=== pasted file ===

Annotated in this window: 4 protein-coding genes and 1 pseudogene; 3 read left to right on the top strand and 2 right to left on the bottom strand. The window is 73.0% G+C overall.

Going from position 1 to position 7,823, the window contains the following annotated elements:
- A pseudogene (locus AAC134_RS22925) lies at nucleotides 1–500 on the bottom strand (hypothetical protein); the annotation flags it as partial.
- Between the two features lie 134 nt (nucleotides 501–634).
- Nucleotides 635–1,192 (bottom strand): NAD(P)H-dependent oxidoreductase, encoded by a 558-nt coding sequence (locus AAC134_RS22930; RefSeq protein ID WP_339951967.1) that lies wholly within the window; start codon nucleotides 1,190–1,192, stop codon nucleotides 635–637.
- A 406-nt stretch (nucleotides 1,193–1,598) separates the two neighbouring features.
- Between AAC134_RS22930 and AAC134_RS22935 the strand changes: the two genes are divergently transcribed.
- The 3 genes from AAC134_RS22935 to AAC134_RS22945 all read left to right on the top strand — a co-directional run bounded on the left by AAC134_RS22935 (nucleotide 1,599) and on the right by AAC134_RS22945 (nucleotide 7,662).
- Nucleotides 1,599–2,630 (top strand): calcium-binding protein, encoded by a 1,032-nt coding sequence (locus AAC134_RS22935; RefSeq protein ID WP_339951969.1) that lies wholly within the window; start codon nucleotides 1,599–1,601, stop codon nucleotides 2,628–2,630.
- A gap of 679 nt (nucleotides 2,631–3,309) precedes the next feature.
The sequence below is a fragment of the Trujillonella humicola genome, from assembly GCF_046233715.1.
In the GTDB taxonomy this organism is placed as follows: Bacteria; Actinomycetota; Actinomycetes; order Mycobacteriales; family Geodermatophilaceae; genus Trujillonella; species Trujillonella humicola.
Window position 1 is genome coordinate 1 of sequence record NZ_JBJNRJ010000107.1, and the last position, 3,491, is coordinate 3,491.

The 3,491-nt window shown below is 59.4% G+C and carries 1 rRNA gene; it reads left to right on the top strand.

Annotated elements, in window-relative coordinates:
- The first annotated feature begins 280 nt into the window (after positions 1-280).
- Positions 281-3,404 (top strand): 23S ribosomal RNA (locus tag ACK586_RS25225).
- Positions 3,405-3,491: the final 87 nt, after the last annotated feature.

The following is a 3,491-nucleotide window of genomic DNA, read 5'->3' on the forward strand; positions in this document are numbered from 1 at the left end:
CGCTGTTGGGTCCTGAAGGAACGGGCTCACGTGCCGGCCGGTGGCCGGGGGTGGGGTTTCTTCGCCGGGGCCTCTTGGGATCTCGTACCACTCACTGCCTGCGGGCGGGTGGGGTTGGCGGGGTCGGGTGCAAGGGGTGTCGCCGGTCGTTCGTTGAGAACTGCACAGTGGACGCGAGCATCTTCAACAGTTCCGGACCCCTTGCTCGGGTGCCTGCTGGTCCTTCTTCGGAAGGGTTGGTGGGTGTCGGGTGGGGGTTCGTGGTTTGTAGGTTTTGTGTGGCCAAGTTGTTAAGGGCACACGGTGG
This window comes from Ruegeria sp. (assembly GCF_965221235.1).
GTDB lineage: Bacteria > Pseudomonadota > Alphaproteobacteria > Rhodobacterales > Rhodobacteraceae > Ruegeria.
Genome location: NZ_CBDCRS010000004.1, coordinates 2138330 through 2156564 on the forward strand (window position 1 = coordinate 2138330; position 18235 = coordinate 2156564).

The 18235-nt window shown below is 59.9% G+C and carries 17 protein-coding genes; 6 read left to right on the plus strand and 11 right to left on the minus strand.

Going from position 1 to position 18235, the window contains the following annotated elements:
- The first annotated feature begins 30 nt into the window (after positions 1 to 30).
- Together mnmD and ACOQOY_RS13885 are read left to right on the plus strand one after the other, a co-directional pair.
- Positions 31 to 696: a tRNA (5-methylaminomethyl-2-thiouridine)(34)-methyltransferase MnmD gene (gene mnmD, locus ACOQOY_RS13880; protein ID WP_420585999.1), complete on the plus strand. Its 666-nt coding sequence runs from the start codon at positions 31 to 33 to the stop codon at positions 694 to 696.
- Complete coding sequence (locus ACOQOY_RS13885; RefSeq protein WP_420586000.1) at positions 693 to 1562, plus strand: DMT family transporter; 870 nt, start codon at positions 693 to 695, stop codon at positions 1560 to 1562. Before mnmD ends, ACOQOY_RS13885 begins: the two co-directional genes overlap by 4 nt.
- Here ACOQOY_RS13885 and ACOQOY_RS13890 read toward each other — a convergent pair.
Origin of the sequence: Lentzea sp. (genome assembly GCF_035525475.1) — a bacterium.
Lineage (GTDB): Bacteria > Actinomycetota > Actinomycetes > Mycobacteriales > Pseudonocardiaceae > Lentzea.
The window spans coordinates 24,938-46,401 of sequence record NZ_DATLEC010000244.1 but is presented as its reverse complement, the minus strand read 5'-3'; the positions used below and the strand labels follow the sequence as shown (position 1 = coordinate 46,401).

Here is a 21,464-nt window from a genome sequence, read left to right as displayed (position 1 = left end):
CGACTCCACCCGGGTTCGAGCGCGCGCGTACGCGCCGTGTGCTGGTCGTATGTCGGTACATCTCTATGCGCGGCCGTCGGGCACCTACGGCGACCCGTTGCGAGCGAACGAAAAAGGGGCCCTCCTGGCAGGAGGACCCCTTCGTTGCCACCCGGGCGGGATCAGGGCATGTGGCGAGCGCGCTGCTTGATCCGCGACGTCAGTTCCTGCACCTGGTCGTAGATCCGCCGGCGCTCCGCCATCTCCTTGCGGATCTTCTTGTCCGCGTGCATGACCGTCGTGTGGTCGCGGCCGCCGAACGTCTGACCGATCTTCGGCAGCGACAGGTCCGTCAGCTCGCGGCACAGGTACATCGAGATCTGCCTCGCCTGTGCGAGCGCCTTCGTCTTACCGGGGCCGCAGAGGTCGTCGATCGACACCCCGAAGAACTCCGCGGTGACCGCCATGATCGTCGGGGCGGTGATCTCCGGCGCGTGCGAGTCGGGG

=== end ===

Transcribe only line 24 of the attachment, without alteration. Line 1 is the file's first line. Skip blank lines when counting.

The 18235-nt window shown below is 59.9% G+C and carries 17 protein-coding genes; 6 read left to right on the plus strand and 11 right to left on the minus strand.